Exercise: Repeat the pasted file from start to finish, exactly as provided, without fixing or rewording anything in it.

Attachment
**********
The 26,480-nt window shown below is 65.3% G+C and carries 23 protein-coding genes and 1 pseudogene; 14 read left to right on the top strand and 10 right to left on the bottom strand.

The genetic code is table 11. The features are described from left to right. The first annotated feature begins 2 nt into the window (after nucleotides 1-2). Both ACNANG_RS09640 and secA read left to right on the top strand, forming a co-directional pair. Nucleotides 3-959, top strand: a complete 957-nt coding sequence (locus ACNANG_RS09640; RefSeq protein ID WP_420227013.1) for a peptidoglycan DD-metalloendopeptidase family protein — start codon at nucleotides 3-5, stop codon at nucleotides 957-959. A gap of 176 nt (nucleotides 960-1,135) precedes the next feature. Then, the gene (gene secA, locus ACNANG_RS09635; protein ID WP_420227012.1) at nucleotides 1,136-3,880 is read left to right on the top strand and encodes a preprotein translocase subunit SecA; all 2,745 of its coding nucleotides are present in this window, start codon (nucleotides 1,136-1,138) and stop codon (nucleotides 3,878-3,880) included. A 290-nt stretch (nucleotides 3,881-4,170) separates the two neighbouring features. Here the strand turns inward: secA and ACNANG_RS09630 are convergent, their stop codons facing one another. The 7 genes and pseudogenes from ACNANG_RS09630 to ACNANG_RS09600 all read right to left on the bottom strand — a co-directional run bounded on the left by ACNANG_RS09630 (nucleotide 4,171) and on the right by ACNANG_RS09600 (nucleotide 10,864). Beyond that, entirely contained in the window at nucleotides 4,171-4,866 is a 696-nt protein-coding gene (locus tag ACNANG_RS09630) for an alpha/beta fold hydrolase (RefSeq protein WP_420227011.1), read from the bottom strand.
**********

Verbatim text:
The 26,480-nt window shown below is 65.3% G+C and carries 23 protein-coding genes and 1 pseudogene; 14 read left to right on the top strand and 10 right to left on the bottom strand.

The genetic code is table 11. The features are described from left to right. The first annotated feature begins 2 nt into the window (after nucleotides 1-2). Both ACNANG_RS09640 and secA read left to right on the top strand, forming a co-directional pair. Nucleotides 3-959, top strand: a complete 957-nt coding sequence (locus ACNANG_RS09640; RefSeq protein ID WP_420227013.1) for a peptidoglycan DD-metalloendopeptidase family protein — start codon at nucleotides 3-5, stop codon at nucleotides 957-959. A gap of 176 nt (nucleotides 960-1,135) precedes the next feature. Then, the gene (gene secA, locus ACNANG_RS09635; protein ID WP_420227012.1) at nucleotides 1,136-3,880 is read left to right on the top strand and encodes a preprotein translocase subunit SecA; all 2,745 of its coding nucleotides are present in this window, start codon (nucleotides 1,136-1,138) and stop codon (nucleotides 3,878-3,880) included. A 290-nt stretch (nucleotides 3,881-4,170) separates the two neighbouring features. Here the strand turns inward: secA and ACNANG_RS09630 are convergent, their stop codons facing one another. The 7 genes and pseudogenes from ACNANG_RS09630 to ACNANG_RS09600 all read right to left on the bottom strand — a co-directional run bounded on the left by ACNANG_RS09630 (nucleotide 4,171) and on the right by ACNANG_RS09600 (nucleotide 10,864). Beyond that, entirely contained in the window at nucleotides 4,171-4,866 is a 696-nt protein-coding gene (locus tag ACNANG_RS09630) for an alpha/beta fold hydrolase (RefSeq protein WP_420227011.1), read from the bottom strand.